A film crew goes to a tropical island for an exotic location shoot and discovers a colossal ape who takes a shine to their female blonde star. He is then captured and brought back to New York City for public exhibition.
Carl Denham needs to finish his movie and has the perfect location; Skull Island. But he still needs to find a leading lady. This 'soon-to-be-unfortunate' soul is Ann Darrow. No one knows what they will encounter on this island and why it is so mysterious, but once they reach it, they will soon find out. Living on this hidden island is a giant gorilla and this beast now has Ann in it's grasps. Carl and Ann's new love, Jack Driscoll must travel through the jungle looking for Kong and Ann, whilst avoiding all sorts of creatures and beasts.Written by
Max Steiner's score for the film was unique for many reasons: it was the first feature-length original score for a talkie, the first major Hollywood film to use an original thematic score rather than background music, the first score to use a 46-piece orchestra, and the first score to be recorded on three tracks (one for sound effects, one for dialogue, and one for music). See more »
(at around 55 mins) When Kong is shaking the sailors off the log, the second person falls and lands at the bottom of the chasm, but when the camera cuts back, he appears to be back on the log. See more »
Opening Card: And the prophet said: "And lo, the beast looked upon the face of beauty. And it stayed its hand from killing. And from that day, it was as one dead." Old Arabian Proverb See more »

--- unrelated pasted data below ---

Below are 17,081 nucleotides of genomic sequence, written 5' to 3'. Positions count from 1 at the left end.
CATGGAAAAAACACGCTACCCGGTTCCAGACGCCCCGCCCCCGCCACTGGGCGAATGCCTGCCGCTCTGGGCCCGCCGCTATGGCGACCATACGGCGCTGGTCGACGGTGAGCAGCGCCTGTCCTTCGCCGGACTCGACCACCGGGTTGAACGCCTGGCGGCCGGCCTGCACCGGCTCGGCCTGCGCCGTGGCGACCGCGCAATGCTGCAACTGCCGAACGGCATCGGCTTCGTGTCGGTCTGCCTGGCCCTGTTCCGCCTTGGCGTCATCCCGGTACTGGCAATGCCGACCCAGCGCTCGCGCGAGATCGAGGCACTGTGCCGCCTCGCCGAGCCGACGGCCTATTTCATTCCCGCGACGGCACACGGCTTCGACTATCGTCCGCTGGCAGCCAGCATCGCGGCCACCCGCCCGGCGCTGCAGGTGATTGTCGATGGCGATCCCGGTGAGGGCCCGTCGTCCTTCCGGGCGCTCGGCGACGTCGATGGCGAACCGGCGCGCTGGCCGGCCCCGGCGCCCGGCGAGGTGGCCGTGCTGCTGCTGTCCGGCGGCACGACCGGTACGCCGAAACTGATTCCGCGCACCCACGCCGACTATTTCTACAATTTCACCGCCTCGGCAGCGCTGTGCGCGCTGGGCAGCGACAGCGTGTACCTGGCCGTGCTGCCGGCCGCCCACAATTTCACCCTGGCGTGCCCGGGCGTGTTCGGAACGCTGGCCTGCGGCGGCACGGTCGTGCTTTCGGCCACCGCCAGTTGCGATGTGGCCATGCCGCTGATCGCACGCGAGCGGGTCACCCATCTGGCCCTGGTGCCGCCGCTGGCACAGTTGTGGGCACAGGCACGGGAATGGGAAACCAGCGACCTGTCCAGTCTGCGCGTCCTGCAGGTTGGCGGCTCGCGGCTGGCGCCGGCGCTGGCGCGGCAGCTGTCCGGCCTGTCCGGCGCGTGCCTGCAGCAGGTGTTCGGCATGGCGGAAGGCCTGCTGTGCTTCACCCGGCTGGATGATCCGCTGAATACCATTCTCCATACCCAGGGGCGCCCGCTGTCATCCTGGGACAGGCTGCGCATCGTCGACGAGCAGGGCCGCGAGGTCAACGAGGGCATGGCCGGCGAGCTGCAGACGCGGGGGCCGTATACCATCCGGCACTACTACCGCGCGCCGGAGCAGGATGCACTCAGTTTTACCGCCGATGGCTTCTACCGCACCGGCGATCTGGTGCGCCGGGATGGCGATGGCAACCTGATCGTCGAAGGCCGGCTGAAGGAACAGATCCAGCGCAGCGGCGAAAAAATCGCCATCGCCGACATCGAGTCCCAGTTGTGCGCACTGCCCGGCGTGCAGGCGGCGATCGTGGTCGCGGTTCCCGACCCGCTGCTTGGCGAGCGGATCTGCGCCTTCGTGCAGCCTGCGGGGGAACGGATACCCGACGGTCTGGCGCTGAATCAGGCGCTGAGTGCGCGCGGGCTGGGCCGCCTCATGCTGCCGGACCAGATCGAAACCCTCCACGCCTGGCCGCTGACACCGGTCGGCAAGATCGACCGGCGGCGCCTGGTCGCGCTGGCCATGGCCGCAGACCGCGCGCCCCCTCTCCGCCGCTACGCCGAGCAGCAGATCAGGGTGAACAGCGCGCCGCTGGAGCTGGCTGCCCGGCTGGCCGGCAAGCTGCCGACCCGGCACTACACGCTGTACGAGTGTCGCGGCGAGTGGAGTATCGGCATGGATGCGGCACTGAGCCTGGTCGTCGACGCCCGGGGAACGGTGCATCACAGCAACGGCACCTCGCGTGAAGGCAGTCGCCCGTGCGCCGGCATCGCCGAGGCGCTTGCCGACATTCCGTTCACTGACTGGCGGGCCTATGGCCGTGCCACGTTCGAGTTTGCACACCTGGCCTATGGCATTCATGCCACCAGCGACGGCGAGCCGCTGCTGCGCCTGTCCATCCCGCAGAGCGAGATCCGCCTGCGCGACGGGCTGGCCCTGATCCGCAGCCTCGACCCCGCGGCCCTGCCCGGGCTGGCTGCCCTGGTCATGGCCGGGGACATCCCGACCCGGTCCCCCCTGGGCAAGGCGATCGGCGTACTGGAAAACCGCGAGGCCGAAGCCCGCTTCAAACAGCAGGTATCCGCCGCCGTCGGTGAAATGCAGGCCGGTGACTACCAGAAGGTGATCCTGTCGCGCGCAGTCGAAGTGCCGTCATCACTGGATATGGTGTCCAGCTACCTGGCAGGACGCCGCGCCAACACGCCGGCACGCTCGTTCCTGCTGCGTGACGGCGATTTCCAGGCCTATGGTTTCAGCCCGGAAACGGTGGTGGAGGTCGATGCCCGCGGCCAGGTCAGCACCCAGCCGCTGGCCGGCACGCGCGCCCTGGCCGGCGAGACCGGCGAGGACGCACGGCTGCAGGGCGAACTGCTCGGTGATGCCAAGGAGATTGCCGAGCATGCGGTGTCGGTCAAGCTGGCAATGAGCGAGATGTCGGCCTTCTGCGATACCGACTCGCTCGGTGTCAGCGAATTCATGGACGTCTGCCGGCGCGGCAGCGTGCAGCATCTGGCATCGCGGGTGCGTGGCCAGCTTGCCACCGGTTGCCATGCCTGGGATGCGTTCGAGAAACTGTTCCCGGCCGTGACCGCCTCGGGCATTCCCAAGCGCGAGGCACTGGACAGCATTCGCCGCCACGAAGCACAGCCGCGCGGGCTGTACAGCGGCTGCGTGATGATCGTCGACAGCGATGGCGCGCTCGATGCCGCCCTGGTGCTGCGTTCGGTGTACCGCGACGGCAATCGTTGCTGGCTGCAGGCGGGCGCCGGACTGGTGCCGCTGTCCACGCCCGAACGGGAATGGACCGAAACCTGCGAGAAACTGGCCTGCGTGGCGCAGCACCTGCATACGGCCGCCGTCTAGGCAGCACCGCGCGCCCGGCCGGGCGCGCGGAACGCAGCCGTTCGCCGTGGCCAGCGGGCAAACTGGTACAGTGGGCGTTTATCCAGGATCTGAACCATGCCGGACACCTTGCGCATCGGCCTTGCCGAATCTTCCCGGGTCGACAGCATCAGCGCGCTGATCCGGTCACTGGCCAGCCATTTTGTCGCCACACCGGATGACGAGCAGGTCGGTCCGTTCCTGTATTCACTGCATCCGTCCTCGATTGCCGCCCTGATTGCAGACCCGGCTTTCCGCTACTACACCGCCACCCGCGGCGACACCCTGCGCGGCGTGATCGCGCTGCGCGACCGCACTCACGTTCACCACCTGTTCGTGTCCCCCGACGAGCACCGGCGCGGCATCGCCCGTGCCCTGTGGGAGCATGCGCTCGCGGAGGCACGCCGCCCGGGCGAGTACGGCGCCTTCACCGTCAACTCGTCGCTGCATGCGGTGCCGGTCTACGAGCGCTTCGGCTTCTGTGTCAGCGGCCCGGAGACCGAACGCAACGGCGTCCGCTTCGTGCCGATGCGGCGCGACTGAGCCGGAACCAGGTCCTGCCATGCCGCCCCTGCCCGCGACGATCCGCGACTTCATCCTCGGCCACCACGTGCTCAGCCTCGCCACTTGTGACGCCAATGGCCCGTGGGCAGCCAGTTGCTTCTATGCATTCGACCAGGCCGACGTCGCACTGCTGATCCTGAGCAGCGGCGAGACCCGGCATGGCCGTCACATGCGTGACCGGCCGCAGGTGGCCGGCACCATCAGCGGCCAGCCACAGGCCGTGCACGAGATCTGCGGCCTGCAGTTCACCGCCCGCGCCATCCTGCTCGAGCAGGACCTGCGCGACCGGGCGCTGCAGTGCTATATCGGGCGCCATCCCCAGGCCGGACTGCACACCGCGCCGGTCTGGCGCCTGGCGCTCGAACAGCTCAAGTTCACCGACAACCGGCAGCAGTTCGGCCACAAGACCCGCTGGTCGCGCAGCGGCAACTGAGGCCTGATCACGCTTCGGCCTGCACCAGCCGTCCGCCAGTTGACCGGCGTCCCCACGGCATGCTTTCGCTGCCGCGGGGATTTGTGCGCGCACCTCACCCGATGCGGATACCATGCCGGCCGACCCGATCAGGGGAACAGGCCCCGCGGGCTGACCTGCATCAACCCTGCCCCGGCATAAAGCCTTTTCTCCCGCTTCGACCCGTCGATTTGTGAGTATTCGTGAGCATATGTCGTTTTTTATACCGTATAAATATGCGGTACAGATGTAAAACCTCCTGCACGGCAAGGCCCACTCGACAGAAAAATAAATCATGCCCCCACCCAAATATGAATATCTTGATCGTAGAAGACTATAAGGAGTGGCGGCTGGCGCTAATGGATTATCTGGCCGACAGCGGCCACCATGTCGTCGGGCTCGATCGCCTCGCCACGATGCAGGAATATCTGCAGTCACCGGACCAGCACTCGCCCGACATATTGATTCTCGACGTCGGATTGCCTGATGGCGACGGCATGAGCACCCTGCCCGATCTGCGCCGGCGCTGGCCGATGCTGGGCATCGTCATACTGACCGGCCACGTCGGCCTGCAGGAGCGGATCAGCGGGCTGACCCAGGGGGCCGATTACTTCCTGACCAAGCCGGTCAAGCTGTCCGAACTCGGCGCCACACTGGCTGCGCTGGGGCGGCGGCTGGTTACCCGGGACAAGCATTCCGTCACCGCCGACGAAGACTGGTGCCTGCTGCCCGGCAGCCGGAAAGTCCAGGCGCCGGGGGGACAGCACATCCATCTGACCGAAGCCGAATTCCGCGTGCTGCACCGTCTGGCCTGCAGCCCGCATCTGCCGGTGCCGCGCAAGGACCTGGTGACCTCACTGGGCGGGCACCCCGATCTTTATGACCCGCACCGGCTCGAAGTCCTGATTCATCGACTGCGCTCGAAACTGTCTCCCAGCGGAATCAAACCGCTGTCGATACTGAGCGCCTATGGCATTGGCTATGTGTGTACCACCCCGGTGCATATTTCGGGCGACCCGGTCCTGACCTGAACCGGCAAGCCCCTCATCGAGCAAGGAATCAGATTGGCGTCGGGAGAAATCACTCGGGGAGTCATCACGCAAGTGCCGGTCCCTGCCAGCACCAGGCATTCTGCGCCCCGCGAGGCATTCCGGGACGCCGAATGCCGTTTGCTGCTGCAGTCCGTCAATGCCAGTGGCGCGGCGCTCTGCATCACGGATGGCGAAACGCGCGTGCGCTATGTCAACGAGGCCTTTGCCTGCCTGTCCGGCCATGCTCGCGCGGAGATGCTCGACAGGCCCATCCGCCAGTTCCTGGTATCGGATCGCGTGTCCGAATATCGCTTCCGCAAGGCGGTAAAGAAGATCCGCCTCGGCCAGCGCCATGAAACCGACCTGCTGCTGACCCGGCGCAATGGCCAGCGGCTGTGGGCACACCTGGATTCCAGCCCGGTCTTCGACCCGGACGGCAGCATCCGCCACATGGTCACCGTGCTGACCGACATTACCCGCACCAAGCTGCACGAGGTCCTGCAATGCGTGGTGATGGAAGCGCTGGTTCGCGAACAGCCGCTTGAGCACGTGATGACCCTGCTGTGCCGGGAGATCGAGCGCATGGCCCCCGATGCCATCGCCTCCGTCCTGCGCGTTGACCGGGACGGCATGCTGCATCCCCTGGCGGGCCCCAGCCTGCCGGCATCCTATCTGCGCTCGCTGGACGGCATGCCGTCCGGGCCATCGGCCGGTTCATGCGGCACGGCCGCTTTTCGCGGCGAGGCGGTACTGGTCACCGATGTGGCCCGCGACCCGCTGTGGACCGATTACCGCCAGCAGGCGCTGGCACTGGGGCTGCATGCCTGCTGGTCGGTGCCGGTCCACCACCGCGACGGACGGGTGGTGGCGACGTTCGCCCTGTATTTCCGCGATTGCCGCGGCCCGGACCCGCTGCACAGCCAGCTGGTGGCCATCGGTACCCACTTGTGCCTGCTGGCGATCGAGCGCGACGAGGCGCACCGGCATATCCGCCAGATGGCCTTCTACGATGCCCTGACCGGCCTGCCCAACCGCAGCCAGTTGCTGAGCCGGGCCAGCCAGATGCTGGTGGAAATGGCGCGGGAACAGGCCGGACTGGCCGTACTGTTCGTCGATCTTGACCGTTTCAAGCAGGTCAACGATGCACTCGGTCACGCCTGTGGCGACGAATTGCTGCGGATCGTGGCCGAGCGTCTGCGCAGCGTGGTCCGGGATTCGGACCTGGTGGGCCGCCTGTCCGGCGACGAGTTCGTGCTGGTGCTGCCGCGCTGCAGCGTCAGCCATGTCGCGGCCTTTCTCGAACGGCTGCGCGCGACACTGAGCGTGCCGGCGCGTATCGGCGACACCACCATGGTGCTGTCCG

The original version was released four times between 1933 and 1952, and each release saw the cutting of additional scenes. Though many of the outtakes - including the censored sequence in which Kong peels off Fay Wray's clothes - were restored in 1971, one cut scene has never been found. It is the clip in which Kong shakes four sailors off a log bridge, causing them to fall into a ravine where they are eaten alive by giant spiders. When the movie - with spider sequence intact - was previewed in San Bernardino, CA, in late January, 1933, members of the audience screamed and either left the theater or talked about the grisly sequence throughout the remainder of the film. The film's producer/director Merian C. Cooper said, "It stopped the picture cold, so the next day back at the studio, I took it out myself." Recently, there have been rumors that the reason why the scene was cut was because it slowed down the film too much and didn't tie into the main story of Kong pursuing Ann. Peter Jackson and the crew at WETA "reconstructed" and re-shot the scene for the Warner R1 DVD using duplicates of the original stop motion models, the shooting script, and various storyboards. The sequence also includes the sailors running from an enraged triceratops. See more »
I remember watching the 2005 King Kong movie in the theater and not thinking much of it because it wasn't anything too special. However, watching the original makes me appreciate the idea of King Kong. Not only were the effects revolutionary, but the story and characters to go along with it were stellar. It takes the classic idea of a misunderstood monster and puts a more emotional twist on it. You feel for both the damsel in distress and the monster alike.
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